Market movers today
- News on the Johnson & Johnson (J&J) vaccine will remain in focus, see below. An emergency meeting of the CDC’s outside advisory committee is scheduled for today.
- It’s also time for Swedish inflation for March, see more below.
- In the US, several FOMC members are speaking and we will in particular listen to Fed chair Powell, Fed Vice Chair Clarida and NY Fed President Williams. Especially, Fed Vice Chair Clarida’s speech seems interesting, as he is focusing on the Fed’s new monetary policy framework. Clarida is not only one of the most influential FOMC members, he is also one of the most intellectual, so we usually get a better understanding of the Fed’s reaction function by listening to him.
The 60 second overview
US suspension of the J&J vaccine manageable: Yesterday, the US suspended the administration of the J&J vaccines due to six reported US cases of a rare and severe type of blood clot in individuals after receiving the J&J vaccine (out of more than 6.8 million injections) – the same events that suspended AstraZeneca in several EU countries recently. This has been a concern, as the AstraZeneca and J&J vaccines are based on the same technology. The pause is expected to be short (“a matter of days”) in order to give the health care systems some time to prepare for the possibility of more future cases. We are not overly concerned about the US vaccine roll-out, as the J&J vaccine accounts for less than 4% of the total number of administered doses. The US is more heavily relying on Pfizer and Moderna vaccines.
More challenging for EU: The J&J news is more problematic from an EU perspective, where the vaccine roll-out is slower and where countries have already had to deal with the AstraZeneca vaccine. One thing is whether the vaccine is approved, another is whether people are willing to get vaccinated with a specific vaccine type. J&J has suspended EU deliveries until further notice, which came as a big surprise to the EU Commission. Without the J&J vaccine it will be much more difficult for the EU to reach its target that 70% of the adult population is vaccinated by summer.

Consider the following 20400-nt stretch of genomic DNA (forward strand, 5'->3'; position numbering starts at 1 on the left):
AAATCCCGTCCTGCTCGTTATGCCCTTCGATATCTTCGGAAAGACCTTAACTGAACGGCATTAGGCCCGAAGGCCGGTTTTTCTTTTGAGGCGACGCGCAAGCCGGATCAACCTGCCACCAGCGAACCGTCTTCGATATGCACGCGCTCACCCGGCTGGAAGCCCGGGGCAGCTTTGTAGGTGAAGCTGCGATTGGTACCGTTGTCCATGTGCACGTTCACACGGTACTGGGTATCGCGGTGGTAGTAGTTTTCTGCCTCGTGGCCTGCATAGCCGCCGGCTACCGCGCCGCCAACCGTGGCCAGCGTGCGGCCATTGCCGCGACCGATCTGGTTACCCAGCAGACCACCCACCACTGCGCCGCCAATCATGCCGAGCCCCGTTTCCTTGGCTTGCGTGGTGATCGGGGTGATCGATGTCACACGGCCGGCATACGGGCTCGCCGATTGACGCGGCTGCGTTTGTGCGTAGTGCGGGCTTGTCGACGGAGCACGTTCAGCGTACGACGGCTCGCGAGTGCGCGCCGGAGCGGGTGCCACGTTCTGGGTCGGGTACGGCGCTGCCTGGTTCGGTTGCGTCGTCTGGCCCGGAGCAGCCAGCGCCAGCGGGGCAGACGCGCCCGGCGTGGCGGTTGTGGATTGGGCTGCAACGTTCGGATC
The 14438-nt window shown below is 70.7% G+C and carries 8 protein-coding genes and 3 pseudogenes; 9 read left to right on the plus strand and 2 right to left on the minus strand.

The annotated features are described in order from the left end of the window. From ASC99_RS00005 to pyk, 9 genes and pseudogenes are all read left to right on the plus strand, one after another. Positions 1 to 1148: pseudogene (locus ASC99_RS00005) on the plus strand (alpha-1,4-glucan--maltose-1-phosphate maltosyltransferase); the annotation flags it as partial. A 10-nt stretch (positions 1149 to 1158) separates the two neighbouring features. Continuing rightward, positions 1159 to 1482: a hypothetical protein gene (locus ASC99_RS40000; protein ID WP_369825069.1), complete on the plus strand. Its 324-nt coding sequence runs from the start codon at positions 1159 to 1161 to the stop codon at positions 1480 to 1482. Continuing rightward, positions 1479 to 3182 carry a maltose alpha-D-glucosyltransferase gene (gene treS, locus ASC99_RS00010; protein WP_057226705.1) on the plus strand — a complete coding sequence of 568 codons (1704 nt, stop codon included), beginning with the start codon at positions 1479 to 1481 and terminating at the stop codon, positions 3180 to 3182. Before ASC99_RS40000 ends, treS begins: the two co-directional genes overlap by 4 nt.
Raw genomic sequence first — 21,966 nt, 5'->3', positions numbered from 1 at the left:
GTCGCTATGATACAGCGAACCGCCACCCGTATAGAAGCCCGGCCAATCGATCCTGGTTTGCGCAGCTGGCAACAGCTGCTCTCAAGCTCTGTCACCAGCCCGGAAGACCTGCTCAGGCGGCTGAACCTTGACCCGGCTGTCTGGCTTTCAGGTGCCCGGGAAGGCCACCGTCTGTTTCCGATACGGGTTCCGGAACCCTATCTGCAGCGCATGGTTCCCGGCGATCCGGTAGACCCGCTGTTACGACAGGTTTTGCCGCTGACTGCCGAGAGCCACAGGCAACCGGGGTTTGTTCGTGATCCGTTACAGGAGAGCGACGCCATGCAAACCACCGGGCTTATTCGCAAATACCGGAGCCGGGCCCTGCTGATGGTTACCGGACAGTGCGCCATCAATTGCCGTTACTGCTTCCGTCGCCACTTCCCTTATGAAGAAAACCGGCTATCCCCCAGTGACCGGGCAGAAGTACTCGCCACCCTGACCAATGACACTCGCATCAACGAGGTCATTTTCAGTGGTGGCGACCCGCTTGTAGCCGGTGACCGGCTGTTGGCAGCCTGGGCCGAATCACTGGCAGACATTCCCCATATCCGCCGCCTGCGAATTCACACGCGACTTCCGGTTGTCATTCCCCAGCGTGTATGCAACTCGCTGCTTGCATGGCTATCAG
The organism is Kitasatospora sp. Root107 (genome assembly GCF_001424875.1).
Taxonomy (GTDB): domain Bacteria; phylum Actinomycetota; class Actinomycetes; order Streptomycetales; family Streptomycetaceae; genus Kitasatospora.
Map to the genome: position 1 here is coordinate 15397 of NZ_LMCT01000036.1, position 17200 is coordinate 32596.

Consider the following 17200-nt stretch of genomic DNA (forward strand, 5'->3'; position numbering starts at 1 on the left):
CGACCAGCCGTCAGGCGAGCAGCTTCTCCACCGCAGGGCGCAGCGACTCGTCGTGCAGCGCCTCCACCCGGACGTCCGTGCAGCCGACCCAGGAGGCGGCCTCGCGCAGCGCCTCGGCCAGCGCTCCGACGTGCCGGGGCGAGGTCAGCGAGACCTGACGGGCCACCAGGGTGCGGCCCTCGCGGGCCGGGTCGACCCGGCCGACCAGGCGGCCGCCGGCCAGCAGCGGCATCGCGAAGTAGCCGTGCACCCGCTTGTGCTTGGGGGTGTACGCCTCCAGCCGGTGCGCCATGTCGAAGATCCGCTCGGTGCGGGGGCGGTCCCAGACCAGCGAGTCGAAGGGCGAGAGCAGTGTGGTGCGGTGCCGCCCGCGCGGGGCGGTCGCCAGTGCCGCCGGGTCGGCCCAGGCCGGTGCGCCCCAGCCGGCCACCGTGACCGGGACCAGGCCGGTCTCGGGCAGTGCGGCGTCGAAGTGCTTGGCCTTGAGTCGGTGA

Moderna delivers better vaccine news: Yesterday evening, Moderna issued a press release stating that the Moderna vaccine is 90% effective after six months (95% against severe cases). This is good news, as one of the key unknowns is how long-lasting protection is. Moderna also said that new preclinical data for its booster vaccine candidates (targeting the South African variant B.1.351) have shown good results. It is very positive that we likely soon will have a booster vaccine, just in case. This means that one key downside risk is diminishing.
US CPI inflation higher than expected: Headline CPI for March came out at 2.6% y/y (consensus 2.5%, previous 1.7%) while core moved up to 1.6% y/y from 1.3% y/y. The rise in the core measure was driven by service prices likely related to the reopening of the economy. However, the Fed has stated they see the short-term rise in inflation as transitory due to base effects from energy prices and one-off increases in service prices related to COVID-19.
Equities: Tuesday saw a slightly higher session for equities with Asia leading the market. It sure did not feel like it, but S&P500 narrowly set a new high, rising 0.3%. Mixed movements in Asia this morning but China is extending its’ gains. US futures are indicating an unchanged opening.
FI: US Treasury yields declined despite the solid US CPI numbers for March, suggesting that bond investors are already positioned for higher inflation. Even though the CPI data was higher than expected it is not high enough to change the ongoing economic monetary stimulus. Furthermore, there was solid demand at the 30Y US Treasury auction. Finally, the Johnson and Johnson vaccine being put on hold in US and Europe also supported bonds.
FX: USD weakened yesterday driven partly by risk-on in equities and EUR/USD ended the day around 1.1950. EUR/GBP followed EUR/USD higher trading slightly below 0.87. After a brief visit above 10.20, EUR/SEK has reversed some gains and is approximately back to where the week started. Neighbouring NOK had a roller-coaster ride yesterday but NOK ended the session as one of the clear losers.
Credit: Credit spreads edged slightly wider yesterday with iTraxx Xover closing in 250bp (+1bp) and Main in 51bp (unchanged). HY bonds widened 3bp and IG ½bp.
Nordic macro and markets
In Sweden, we expect March CPIF and CPIF excl. energy to print 1.7 % y/y and 1.3% y/y respectively, broadly in line with consensus but 0.1 and 0.2 percentage points below Riksbank’s forecasts. We expect March CPIF to rise a seasonally normal 0.2 % m/m. That increase is fully offset by a drop in energy of the same magnitude. Needless to say, there are several uncertainties: 1) is there any lagged impact from stronger krona?, 2) has container traffic/semi’s disturbance had any impact on prices? and 3) how much of the basket will be imputed? Looking forward, we still expect the peak in inflation to come in April as base effects fade.